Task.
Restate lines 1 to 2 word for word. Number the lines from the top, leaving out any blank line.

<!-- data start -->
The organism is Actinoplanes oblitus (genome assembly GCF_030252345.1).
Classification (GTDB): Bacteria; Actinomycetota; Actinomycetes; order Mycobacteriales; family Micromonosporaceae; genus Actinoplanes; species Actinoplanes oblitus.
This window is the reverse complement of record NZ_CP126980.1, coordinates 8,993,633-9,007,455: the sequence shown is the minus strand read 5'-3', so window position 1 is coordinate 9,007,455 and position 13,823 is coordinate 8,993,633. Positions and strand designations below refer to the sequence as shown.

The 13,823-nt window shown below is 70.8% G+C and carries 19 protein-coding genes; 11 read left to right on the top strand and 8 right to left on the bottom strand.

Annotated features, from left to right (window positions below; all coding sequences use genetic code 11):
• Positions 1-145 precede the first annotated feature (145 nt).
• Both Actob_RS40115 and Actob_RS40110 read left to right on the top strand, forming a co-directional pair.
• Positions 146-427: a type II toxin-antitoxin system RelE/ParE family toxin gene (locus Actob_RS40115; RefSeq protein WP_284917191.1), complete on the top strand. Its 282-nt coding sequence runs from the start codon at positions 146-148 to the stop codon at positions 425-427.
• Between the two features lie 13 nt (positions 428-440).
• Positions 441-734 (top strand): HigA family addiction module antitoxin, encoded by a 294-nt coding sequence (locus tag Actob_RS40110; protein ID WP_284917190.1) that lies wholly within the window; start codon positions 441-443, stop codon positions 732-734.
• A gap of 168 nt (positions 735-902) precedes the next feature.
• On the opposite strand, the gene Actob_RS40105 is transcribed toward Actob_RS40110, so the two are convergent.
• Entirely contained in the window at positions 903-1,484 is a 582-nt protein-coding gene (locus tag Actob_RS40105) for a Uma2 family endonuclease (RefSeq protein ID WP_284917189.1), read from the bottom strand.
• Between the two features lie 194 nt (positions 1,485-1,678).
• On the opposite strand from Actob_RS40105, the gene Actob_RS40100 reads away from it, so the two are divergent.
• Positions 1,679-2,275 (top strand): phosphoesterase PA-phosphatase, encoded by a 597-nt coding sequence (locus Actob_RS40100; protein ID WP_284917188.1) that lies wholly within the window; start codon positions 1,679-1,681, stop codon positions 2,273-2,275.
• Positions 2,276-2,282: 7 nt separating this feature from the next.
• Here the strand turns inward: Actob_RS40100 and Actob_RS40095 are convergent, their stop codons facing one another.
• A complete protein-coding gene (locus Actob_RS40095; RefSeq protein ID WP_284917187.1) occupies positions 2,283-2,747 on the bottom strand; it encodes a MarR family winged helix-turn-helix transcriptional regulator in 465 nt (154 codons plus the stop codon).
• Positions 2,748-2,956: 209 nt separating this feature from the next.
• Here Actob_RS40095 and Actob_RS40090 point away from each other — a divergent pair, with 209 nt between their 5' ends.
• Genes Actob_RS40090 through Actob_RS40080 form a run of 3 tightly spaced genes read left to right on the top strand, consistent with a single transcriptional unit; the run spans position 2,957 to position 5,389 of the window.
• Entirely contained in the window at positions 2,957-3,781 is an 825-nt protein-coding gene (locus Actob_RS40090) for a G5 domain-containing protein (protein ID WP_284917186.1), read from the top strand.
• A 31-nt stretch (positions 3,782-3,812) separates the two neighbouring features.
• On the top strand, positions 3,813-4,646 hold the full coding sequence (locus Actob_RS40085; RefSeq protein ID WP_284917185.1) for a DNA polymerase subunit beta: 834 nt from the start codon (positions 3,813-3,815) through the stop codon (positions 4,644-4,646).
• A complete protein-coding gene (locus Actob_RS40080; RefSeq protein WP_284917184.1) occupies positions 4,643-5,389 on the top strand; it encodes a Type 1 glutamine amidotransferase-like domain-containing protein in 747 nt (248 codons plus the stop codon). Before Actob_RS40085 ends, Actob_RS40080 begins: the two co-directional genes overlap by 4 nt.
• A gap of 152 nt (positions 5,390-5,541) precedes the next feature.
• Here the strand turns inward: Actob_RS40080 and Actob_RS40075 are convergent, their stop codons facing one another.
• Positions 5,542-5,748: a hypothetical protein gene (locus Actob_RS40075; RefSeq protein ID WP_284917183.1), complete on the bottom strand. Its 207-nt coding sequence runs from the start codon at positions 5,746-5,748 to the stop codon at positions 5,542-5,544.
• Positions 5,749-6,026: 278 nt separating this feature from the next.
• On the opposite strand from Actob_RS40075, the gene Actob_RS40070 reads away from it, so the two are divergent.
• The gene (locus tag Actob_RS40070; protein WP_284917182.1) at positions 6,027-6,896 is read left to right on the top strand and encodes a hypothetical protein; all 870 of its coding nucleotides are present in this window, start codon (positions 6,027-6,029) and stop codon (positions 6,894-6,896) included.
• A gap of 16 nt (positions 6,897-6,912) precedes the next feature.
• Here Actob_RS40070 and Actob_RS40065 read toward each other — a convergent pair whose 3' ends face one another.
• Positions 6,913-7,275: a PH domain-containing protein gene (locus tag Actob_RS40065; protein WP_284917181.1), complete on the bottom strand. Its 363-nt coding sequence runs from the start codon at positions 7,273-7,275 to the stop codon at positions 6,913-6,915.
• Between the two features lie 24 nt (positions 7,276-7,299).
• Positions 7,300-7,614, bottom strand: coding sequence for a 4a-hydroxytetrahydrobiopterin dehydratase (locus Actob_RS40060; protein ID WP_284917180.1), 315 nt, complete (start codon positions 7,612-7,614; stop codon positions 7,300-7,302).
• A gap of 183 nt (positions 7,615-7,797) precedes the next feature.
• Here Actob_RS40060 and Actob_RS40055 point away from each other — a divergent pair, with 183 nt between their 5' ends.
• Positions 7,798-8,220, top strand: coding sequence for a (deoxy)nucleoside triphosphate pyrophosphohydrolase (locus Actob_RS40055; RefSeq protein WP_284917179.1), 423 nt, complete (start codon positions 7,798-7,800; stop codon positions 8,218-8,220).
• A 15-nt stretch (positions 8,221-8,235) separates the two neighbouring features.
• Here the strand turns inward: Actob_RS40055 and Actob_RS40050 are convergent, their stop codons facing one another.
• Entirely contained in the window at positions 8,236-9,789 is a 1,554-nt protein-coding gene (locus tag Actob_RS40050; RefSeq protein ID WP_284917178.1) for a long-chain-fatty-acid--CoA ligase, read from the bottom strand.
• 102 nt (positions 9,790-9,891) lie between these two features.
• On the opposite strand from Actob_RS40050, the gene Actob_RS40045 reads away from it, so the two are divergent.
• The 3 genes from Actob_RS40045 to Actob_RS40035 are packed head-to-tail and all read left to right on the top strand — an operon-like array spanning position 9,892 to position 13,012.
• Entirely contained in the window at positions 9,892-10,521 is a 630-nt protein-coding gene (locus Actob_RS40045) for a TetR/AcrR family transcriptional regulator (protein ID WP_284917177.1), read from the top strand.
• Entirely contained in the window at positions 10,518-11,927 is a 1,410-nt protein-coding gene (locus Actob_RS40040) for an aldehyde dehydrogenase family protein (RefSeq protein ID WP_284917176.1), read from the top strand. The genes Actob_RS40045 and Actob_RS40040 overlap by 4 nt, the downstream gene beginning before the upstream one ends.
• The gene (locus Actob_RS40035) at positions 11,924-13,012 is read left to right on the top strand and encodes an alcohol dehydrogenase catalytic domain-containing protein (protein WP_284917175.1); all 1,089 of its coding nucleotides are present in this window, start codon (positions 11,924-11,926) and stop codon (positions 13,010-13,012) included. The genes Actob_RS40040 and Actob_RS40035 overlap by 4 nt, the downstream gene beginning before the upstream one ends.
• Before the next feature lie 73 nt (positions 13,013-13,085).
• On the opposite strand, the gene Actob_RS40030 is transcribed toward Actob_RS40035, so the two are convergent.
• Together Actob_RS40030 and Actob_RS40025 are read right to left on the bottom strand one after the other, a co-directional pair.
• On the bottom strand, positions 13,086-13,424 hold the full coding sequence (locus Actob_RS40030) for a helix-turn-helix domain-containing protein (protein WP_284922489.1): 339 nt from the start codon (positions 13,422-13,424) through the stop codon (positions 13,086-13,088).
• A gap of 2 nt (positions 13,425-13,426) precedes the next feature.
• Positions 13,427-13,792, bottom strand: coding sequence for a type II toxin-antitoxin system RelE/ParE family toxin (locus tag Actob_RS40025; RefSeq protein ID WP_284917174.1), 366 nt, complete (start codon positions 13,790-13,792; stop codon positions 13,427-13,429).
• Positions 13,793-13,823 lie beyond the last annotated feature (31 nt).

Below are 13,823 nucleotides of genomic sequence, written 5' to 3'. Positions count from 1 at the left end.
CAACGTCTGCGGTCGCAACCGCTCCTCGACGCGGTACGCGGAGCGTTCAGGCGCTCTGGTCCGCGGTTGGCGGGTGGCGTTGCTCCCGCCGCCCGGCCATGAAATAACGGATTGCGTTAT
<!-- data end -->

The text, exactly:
The organism is Actinoplanes oblitus (genome assembly GCF_030252345.1).
Classification (GTDB): Bacteria; Actinomycetota; Actinomycetes; order Mycobacteriales; family Micromonosporaceae; genus Actinoplanes; species Actinoplanes oblitus.